Clark Wolf, Director of Bioethics, Iowa State University
Efforts are underway to insure that patents and other intellectual property (IP) protections will become more effectively international. The World Intellectual Property Organization (WIPO) and the World Trade Organization (WTO) have both urged developing nations to develop intellectual property rules similar to those of Europe and the United States. But is it in the interest of developing nations to adopt such rules? Or is it rather in our interest that they adopt such rules?
In one view, strong intellectual property rules spur innovation and provide an incentive for innovators to transfer their products internationally. So the stronger the protection for patents and other forms of IP, the stronger the incentive to develop valuable new technologies and the more likely it will be that these technologies will be widely available. The longer the period required to develop a new product and the greater the costs associated with research and development, the more likely it is that the work simply will not be done unless those responsible for its accomplishment can reasonably hope to regain their investment. Patents and other forms of IP protect the rights of inventors (or the rights of those who provide financial support for research), who can recoup their investment if they produce a valuable and patentable product.
In another view, stronger IP rules can result in slower rates of technology transfer, since those who need new technologies often cannot purchase them. For example, many relatively impoverished citizens of developing nations are unable to purchase life saving medical care or more productive crop varieties because the drugs or seeds are patent protected and expensive. While many pharmaceutical and seed companies have special pricing policies for consumers in the developing world, poor patients and farmers are often unable to purchase what they need.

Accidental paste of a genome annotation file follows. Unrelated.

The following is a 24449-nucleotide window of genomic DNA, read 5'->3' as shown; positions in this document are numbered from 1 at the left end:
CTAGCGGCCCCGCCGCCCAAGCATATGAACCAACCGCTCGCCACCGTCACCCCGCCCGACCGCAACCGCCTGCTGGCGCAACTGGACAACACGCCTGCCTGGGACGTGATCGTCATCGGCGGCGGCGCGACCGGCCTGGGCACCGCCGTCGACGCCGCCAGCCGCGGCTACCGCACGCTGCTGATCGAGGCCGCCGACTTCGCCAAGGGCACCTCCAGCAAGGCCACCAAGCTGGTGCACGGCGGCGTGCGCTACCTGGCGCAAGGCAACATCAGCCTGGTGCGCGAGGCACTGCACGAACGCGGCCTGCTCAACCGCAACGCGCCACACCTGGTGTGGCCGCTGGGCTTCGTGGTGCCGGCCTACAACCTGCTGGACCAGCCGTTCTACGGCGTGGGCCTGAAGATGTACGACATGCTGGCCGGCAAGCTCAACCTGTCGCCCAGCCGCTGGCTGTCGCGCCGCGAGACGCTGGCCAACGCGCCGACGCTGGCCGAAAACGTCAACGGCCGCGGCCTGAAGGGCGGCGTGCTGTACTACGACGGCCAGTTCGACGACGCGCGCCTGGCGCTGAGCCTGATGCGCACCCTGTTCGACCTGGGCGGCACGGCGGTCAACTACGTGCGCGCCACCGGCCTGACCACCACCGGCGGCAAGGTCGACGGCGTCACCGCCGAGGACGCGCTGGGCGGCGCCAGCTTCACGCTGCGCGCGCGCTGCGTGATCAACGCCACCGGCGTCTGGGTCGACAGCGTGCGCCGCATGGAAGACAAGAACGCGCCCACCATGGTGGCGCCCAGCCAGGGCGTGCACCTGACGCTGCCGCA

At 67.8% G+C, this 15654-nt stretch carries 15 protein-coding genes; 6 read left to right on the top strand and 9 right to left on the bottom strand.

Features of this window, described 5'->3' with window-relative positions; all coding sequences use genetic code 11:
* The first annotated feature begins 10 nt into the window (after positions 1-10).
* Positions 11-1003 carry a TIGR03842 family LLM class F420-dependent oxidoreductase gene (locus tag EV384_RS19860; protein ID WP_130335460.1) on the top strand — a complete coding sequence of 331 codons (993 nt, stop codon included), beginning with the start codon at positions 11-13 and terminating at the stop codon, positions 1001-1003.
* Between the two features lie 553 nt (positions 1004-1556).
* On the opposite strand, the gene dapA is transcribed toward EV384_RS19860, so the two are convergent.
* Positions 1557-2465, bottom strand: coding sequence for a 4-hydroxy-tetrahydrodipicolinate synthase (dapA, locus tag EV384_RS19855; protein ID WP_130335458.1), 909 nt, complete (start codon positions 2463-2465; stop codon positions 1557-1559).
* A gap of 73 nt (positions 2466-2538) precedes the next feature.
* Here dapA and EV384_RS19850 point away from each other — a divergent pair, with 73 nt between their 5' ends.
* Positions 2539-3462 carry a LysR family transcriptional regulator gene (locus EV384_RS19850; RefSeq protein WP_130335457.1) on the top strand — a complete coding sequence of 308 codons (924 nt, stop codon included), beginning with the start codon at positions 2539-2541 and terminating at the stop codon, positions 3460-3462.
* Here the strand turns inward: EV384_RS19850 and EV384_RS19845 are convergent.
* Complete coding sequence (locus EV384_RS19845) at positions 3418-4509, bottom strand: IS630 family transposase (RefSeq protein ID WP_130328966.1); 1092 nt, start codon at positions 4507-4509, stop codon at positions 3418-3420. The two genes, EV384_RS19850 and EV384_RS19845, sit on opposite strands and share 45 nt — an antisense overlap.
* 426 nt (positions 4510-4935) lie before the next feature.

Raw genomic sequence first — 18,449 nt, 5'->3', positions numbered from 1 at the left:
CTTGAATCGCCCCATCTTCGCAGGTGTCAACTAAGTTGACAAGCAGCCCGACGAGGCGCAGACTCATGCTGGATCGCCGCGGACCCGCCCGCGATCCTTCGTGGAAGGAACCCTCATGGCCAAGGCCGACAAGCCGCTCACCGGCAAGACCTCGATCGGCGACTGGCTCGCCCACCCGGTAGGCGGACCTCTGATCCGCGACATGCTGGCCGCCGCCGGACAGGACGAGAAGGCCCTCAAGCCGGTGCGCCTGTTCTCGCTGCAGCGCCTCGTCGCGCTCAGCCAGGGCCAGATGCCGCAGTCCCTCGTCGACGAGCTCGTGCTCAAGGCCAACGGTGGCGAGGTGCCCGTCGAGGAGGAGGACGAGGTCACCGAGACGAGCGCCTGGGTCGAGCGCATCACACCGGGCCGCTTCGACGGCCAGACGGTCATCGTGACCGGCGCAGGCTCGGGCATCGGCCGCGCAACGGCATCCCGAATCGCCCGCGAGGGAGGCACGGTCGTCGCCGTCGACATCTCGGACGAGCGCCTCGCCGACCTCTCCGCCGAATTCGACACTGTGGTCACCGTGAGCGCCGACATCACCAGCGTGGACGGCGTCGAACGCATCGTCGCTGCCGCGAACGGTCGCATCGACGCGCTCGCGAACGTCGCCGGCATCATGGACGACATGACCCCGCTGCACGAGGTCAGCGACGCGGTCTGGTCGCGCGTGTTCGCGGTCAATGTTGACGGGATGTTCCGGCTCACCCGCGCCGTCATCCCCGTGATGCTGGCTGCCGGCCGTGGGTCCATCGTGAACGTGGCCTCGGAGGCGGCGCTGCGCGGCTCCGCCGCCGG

In the standard analysis, a good system of IP should strive to balance these two goals. But recent research has focused on the competing interests that different nations may have with respect to global and international rules governing IP. In particular, several scholars have suggested that it may be in the interest of developing nations to adopt weaker national protections for IP that is exported from the developing world.
Consider the case of boll-resistant cotton in the Indian state of Gujarat. In 2001, cotton farmers in Gujarat were struck with a plague of bollworms, which wiped out a substantial portion of the crop. But some farmers, who had purchased a cotton variety known as Navbharat 151 from a seed company run by D. B. Desai, had no trouble with bollworms. Tests later showed that Navbharat 151 contained Monsanto’s patented Bt gene. Desai has been charged for selling genetically modified seeds without approval from India’s Genetic Engineering Approvals Committee, but he has not been charged with patent violation.
Navbharat 151 may be a biotech equivalent of the music, books, and software that are “pirated” in many countries around the world. But this is not ‘piracy’ in any legal sense, since Monsanto’s patent was not valid in India. And, by all accounts, the results for Gujarat cotton production have been positive. “Yields are up, pesticide use is down,” reports Andrew Leonard, in a recent article in Salon magazine. And Leonard reports that descendants of Navbharat 151 are in continuous use: